Dear Friends & Colleagues,
I have completed my second and final year as chairperson of the USE-IT board and I am very grateful for the opportunity and experience. My second term has covered an eventful time for USE-IT as an organization and an interesting for business in the waste beneficiation sector, in eThekwini and in South Africa as a whole.
Read the annual report here.
My second term started at the last AGM, so it would be a useful starting point to reflect on in this message. Our guest speaker had a vast experience in alternatively to landfill including waste-to-energy technologies, particularly anaerobic digestion (AD).
Having been involved in both commercial AD plants in South Africa, the speaker touched on the challenges of not only finding the alternatives, but also getting them to work in the South African environment. Such challenges include the securing of funding, securing feedstock, and more importantly, doing proper research and development to safeguard such investments. Of the two plants mentioned, the larger one with an investment of over R 400 million, has since closed its doors in November 2018 after opening in May 2018.
Unfortunately, this has naturally put a negative stigma on alternatives to landfill in general and on anaerobic digestion in particular, despite being a widespread technology used for the same waste stream across Europe. The reason why the larger one hasn’t worked is probably multi-fold, but it stems from a lack of support for alternatives. This is by way of support for research and development, funding mechanisms, feed in tariffs, policy, extended producer responsibility, trade shows (to demonstrate new technologies), etc.
All that being said, there is still a massive appetite for alternatives as awareness grows. More importantly, I have realized even more over this second term, that USE-IT is uniquely positioned to enable such solutions.
Being primarily funded by the municipality, it has a strong link to local government. It is a non-profit and public benefit organization, meaning that its primary mandate is to tailor solutions for the public good. Finally, it has a track record of providing knowledge support to entrepreneurs and continues to do so. This has come to fruition with the completion of Phase 1 of the Hammarsdale Waste Beneficiation Centre, which is 1.5 hectares of an 8.2-hectare plot – a project which has a primary mandate of waste beneficiation with a focus on incubation of entrepreneurs. This project is unique in its purpose and has overcome many challenges to be where it is.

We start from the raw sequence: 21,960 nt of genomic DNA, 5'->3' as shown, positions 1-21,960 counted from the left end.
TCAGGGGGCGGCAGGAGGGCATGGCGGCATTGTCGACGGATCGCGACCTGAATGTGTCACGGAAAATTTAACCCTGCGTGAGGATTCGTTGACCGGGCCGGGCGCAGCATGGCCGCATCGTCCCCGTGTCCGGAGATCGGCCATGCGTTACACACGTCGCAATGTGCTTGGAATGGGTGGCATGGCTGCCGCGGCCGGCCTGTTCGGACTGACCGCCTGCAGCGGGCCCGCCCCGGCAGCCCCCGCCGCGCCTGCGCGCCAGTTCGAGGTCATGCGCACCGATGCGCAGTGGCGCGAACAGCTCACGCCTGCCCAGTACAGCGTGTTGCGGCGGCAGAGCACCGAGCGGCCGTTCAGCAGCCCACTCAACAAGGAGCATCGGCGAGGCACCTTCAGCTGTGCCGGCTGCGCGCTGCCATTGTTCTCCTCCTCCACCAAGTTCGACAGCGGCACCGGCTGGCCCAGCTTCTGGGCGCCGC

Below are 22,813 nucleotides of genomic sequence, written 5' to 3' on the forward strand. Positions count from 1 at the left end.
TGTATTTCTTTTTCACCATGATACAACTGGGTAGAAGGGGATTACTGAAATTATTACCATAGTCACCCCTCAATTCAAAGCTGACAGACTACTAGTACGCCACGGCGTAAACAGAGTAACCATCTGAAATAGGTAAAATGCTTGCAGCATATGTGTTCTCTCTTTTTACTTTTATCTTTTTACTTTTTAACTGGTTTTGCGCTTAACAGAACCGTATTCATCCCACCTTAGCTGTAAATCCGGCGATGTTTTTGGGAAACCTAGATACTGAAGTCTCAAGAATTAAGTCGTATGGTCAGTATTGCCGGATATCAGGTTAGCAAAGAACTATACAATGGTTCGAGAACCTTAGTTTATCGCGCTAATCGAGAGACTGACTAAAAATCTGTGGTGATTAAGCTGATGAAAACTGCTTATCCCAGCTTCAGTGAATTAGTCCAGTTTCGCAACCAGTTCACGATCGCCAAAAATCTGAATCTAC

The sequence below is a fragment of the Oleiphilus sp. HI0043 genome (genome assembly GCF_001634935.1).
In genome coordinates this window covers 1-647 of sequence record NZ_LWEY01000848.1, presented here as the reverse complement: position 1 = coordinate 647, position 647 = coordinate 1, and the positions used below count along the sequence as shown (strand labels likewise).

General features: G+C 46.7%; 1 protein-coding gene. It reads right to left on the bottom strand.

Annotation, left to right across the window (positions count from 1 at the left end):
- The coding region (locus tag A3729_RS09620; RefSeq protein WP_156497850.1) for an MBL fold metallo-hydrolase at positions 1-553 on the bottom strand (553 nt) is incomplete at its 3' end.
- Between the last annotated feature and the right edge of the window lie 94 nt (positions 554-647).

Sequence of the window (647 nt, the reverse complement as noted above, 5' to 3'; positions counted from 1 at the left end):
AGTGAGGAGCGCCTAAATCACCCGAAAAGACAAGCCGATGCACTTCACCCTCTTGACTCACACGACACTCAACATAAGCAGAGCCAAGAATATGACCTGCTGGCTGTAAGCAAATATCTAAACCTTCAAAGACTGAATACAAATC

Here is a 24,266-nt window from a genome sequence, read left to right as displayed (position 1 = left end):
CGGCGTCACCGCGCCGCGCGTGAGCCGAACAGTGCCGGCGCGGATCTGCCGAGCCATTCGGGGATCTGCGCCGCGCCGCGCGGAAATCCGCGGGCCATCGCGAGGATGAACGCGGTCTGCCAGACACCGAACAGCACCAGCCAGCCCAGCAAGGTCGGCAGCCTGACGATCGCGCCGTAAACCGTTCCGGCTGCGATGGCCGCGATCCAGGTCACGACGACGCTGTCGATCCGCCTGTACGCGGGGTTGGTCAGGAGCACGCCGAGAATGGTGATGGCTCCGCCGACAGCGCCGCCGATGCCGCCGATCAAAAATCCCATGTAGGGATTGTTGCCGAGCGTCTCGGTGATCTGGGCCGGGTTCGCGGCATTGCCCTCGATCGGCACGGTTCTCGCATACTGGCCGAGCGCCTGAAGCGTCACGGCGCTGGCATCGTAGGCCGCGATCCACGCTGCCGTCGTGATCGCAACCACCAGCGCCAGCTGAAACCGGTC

So, what’s missing? For starters, there needs to be policy in place and enforcement of such policy to support some of the initiatives. Then it comes down to feed-in-tariffs, support for research and development, the funding mechanisms.
There is scope for all of this, and much work is being done in many sectors, but often in isolation. Again, USE-IT is uniquely positioned to bridge such a gap and I foresee this as one of its most important roles in the near future.
Some of our other recognitions over the last year (2018/19) have included:
Eco-Logic Awards 2018 - Bronze Award – Recycling and Waste Management - Rambrick
Eco-Logic Awards 2019 - Silver Award – Eco Warrior – Chris Whyte
Afrisam-SAIA Award - Sustainable Architecture & Innovation - Rambrick
Energy Globe National Award 2019 - National award for Sustainability – Inspiring solutions on our doorstep
There has also been some success in supporting recycling practices, (e.g. plastic), and some which are set-up in principle and will be ready to deploy once either legislation or the market catches up (e.g. glass and compressed earth block). USE-IT also champions advocacy via the KZN recycling forum and the Business Sustainability Forum (now under the banner of Circular Economy Club – Durban) and marketing.
Finally, while USE-IT is primarily funded by the eThekwini municipality, one its mandates is to leverage funds to support its mission and promote economic growth of the municipality. There has been great success in this department too.
Of course, chairing a board does not come without its challenges, but I was fortunate to have been surrounded by an enthusiastic board. Thanks to Jessica, Mark, Paulos, Quade and Heidi. Well done to Chris for taking the vision of the organization into practice.
Special thanks to Phakamile and Thakalani for board oversight from eThekwini’s side. Thanks to Sally for looking after the books, and a very special mention to Belinda Putterill for the hard work which hasn’t gone unnoticed. A new year will bring new challenges. I myself will unfortunately have to step down from the board as I have other commitments. I wish the new chairperson all the best and bid everyone a fond farewell.
Linus Naik - Board Chairman